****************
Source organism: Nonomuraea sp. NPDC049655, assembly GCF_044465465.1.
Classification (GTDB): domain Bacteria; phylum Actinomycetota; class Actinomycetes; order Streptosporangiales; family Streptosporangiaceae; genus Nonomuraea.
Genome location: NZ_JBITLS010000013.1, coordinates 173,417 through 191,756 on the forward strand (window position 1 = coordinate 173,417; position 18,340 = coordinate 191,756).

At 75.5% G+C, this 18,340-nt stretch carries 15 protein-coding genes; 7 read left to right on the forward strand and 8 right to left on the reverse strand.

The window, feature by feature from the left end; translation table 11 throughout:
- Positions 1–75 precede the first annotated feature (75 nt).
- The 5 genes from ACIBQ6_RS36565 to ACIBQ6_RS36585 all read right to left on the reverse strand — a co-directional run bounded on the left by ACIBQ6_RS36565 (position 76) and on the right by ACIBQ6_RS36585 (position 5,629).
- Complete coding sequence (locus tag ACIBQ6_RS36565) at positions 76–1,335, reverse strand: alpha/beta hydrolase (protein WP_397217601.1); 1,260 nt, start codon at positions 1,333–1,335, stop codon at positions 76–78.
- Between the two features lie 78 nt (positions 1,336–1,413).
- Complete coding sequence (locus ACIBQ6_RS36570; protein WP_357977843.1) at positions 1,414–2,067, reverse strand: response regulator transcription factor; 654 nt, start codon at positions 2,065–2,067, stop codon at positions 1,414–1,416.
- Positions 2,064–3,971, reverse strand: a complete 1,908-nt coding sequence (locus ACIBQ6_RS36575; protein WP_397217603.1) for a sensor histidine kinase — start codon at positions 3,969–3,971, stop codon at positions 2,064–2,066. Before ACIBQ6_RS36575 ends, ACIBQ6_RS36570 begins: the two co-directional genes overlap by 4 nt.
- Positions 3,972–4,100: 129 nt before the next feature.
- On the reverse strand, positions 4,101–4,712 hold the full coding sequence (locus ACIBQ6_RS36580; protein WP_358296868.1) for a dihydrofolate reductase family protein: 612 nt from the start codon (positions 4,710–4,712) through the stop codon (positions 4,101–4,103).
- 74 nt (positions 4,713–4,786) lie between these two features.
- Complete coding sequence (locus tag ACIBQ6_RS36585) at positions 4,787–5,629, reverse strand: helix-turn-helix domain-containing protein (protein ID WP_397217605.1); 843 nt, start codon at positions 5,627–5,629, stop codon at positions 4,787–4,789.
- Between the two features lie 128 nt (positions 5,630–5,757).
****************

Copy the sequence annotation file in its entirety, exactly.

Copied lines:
Source organism: Nonomuraea sp. NPDC049655, assembly GCF_044465465.1.
Classification (GTDB): domain Bacteria; phylum Actinomycetota; class Actinomycetes; order Streptosporangiales; family Streptosporangiaceae; genus Nonomuraea.
Genome location: NZ_JBITLS010000013.1, coordinates 173,417 through 191,756 on the forward strand (window position 1 = coordinate 173,417; position 18,340 = coordinate 191,756).

At 75.5% G+C, this 18,340-nt stretch carries 15 protein-coding genes; 7 read left to right on the forward strand and 8 right to left on the reverse strand.

The window, feature by feature from the left end; translation table 11 throughout:
- Positions 1–75 precede the first annotated feature (75 nt).
- The 5 genes from ACIBQ6_RS36565 to ACIBQ6_RS36585 all read right to left on the reverse strand — a co-directional run bounded on the left by ACIBQ6_RS36565 (position 76) and on the right by ACIBQ6_RS36585 (position 5,629).
- Complete coding sequence (locus tag ACIBQ6_RS36565) at positions 76–1,335, reverse strand: alpha/beta hydrolase (protein WP_397217601.1); 1,260 nt, start codon at positions 1,333–1,335, stop codon at positions 76–78.
- Between the two features lie 78 nt (positions 1,336–1,413).
- Complete coding sequence (locus ACIBQ6_RS36570; protein WP_357977843.1) at positions 1,414–2,067, reverse strand: response regulator transcription factor; 654 nt, start codon at positions 2,065–2,067, stop codon at positions 1,414–1,416.
- Positions 2,064–3,971, reverse strand: a complete 1,908-nt coding sequence (locus ACIBQ6_RS36575; protein WP_397217603.1) for a sensor histidine kinase — start codon at positions 3,969–3,971, stop codon at positions 2,064–2,066. Before ACIBQ6_RS36575 ends, ACIBQ6_RS36570 begins: the two co-directional genes overlap by 4 nt.
- Positions 3,972–4,100: 129 nt before the next feature.
- On the reverse strand, positions 4,101–4,712 hold the full coding sequence (locus ACIBQ6_RS36580; protein WP_358296868.1) for a dihydrofolate reductase family protein: 612 nt from the start codon (positions 4,710–4,712) through the stop codon (positions 4,101–4,103).
- 74 nt (positions 4,713–4,786) lie between these two features.
- Complete coding sequence (locus tag ACIBQ6_RS36585) at positions 4,787–5,629, reverse strand: helix-turn-helix domain-containing protein (protein ID WP_397217605.1); 843 nt, start codon at positions 5,627–5,629, stop codon at positions 4,787–4,789.
- Between the two features lie 128 nt (positions 5,630–5,757).